Former Chief Executive Officer and Editor-in-Chief of the Today newspaper, said that he sometimes “shuddered looking at some of the stories that are displayed” in the Singapore papers. Comparing the local papers to the Financial Times, which he called a “class act” with “crisp” writings, he said of the mainstream press: “There is an attempt to go downstream by the Straits Times.”
An example he gave was the recent Straits Times coverage of the death of Ms Lo Hwei Yen who was killed in the Mumbai terrorist attacks. “Such a graphic story of her death… The question is: is that the way the pride of Singapore journalism should go?” he asked. “Where’s the going upstream?”
When asked by blogger Alex Au why he thought this was so, Mr Balji said it is because “we don’t have the talent.” “Journalists are the biggest threats to change in the media,” he said, “I don’t see that kind of talent in our young journalists,” he explained, referring to the lack of journalists who could delve deeper into the issues.
This blunt assessment was offered up at a seminar at the Institute of Policy Studies, National University of Singapore, titled “New Media Challenges For Old Media: From Behind The Battle Lines”. Mr Balji shared his views with invited guests ,which included officers from various government ministries and departments, journalists, academics and bloggers. Interestingly, 10 of the 40 invited guests in the audience were from the Ministry of Home Affairs, according to the list of participants which was handed out.
Mr Balji noted that the source of the problem was the lack of desire for change within the leadership itself. “Hardly anything has changed in the newsroom… since the 70s,” he said. “Where is the innovation in the media? None.” He observed that the editorial leadership of the press is now more focused on attracting the advertising dollar than anything else. “Editorial stories are predictable,” he said. “What you see on tv, tomorrow’s headlines in the papers is the same.” The mainstream media, in trying to be everything to everyone, has gone for breadth rather than depth, he said.
Despite his criticisms of the mainstream media, Mr Balji does not feel its survival in Singapore is under threat from New Media. This is because the prospect of an alternative online newspaper is still not a viable undertaking. Having explored this idea with several friends, Mr Balji said the biggest obstacle was finding a revenue model for such a business.
As long as this is elusive, the mainstream media (msm) will not face any pressure or competition to improve. However, this also means that the quality of content in the msm may suffer.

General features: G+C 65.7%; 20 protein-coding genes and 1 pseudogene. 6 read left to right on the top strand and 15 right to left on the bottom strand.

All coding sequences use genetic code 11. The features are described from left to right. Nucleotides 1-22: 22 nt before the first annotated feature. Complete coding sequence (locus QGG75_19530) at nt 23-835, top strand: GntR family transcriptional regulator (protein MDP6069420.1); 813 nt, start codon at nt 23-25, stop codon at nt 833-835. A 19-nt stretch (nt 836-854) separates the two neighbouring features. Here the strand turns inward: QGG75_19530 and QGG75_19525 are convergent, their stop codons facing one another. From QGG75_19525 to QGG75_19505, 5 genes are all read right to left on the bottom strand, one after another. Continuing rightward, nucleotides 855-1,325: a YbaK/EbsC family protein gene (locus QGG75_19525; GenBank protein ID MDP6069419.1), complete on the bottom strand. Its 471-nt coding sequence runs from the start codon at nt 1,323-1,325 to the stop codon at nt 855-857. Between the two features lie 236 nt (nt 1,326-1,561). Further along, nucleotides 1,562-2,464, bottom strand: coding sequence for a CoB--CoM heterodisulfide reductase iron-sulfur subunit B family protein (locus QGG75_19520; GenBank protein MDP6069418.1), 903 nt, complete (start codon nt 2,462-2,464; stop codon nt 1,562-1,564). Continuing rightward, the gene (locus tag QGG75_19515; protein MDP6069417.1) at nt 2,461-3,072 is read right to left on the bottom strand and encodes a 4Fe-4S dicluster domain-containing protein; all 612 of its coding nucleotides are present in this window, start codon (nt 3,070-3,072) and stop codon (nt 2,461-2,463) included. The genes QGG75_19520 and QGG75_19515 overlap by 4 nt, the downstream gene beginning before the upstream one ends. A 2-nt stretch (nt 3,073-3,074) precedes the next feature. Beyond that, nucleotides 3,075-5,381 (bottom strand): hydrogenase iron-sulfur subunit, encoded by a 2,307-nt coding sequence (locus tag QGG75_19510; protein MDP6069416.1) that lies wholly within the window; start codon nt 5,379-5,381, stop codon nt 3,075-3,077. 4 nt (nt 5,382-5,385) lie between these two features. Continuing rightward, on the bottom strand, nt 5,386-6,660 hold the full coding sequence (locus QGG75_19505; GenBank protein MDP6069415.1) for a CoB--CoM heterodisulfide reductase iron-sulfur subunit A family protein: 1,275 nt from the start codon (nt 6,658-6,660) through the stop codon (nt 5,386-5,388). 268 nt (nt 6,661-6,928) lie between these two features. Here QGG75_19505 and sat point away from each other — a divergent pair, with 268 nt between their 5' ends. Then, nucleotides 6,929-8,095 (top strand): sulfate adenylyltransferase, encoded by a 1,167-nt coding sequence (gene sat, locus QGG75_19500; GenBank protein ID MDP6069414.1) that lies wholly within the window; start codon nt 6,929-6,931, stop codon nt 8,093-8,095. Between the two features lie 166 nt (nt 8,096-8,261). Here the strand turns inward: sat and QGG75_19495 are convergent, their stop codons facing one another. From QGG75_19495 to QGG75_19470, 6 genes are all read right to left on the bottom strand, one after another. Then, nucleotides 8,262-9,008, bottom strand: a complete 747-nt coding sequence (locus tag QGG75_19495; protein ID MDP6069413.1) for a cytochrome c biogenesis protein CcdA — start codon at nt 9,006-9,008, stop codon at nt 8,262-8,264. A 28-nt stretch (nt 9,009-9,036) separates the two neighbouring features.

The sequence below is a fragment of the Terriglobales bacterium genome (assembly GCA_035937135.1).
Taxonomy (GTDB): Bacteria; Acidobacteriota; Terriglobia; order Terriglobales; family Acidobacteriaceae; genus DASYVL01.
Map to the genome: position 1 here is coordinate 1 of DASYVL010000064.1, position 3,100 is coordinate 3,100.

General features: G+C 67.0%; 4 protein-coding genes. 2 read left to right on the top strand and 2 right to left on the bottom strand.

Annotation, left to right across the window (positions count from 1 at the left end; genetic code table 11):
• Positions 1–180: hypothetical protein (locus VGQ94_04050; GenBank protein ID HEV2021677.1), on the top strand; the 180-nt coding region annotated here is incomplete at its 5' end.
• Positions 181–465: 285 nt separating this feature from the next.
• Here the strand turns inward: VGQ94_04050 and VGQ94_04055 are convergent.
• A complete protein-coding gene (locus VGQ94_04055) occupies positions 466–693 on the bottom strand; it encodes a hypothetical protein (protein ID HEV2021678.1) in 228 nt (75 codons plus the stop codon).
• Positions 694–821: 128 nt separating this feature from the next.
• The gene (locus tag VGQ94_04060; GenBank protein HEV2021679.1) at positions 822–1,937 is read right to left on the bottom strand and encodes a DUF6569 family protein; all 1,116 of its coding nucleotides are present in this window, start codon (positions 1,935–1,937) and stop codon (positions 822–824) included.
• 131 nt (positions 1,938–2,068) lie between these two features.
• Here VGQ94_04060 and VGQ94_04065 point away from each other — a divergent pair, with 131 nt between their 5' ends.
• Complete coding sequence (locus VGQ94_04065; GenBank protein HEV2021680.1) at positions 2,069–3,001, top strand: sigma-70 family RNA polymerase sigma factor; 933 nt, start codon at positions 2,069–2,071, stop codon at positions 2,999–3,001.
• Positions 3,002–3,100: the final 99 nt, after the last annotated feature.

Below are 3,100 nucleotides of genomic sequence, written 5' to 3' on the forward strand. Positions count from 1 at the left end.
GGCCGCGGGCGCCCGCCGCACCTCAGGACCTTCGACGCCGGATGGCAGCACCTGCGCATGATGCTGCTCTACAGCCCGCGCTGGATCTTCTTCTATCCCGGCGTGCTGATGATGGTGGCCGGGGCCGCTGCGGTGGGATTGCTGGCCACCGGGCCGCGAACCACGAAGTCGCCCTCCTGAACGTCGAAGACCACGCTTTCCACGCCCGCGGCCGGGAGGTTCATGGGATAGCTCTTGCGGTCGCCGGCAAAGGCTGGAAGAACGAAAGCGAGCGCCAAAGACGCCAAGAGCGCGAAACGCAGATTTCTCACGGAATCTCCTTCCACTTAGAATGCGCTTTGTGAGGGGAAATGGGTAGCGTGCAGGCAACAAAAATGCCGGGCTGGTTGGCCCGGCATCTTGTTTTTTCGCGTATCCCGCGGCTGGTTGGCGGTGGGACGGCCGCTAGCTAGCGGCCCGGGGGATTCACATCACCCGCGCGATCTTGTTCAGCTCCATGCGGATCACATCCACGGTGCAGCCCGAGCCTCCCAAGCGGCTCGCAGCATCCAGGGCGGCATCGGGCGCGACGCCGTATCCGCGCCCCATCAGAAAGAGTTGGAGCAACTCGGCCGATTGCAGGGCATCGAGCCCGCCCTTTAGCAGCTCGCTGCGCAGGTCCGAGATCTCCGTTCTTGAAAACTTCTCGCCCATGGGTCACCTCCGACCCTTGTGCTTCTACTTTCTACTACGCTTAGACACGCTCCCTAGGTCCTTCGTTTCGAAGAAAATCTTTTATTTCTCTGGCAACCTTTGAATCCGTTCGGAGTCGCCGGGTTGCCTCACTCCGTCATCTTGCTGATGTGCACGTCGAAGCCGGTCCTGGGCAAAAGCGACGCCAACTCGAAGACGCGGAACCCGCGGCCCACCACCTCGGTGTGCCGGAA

“Readership is not that perceptive in knowing what is good and not so good,” he said. “As long as this stays, there’s no threat.” He noted, however, that when it comes to coverage of local news, and because there is a lack of other news sources for news about Singapore, readers do not have a benchmark to assess the standards or professionalism of local news coverage. This results in the local media “going downstream” rather than upstream.
To Mr Au’s suggestion that smaller, niche models for alternative media would be the way forward, Mr Balji said he is not convinced this would work. “[The] main obstacle is advertisers,” he said. “I’m not convinced that advertisers will advertise on a niche product.”
He explained that even with an online newspaper which would cover just the top five stories in Singapore daily, it was a daunting prospect. His conclusion was: “Better give up.”
The other reasons he gave for why the local media faces no threats were that the two media companies in Singapore – Singapore Press Holdings and Mediacorp – are “quite entrenched”. “As long as there are no threats to the bottomline, no changes are expected,” Mr Balji said.
The Online Citizen asked if the resistance to change was more because of a larger societal issue – that of fear and self-censorship – rather than a lack of journalistic talent. The recent incident of a group of student journalists from the Nanyang Technological University whose report on the visit to the school campus by Dr Chee Soon Juan was prohibited from being published by the school’s authorities was brought up as an example. To this, Mr Balji agreed that there is this sense of fear in Singapore society. However, he feels that journalists cannot be like ordinary citizens with such fears. “That’s why we go into the profession,” he said. Despite the constraints, he feels that there’s still a lot which journalists can do.
Ultimately, he said, change in the local media will only come if there are threats to its dominance and if there are pressure on its bottomline. And with the government as its ‘biggest stakeholder’, policies towards the media will change only if the government feels there is a threat to its position.
PN Balji left Today in October 2008 and is currently the Director, Asia Journalism Fellowship, Wee Kim Wee School of Communication and Information, Nanyang Technological University.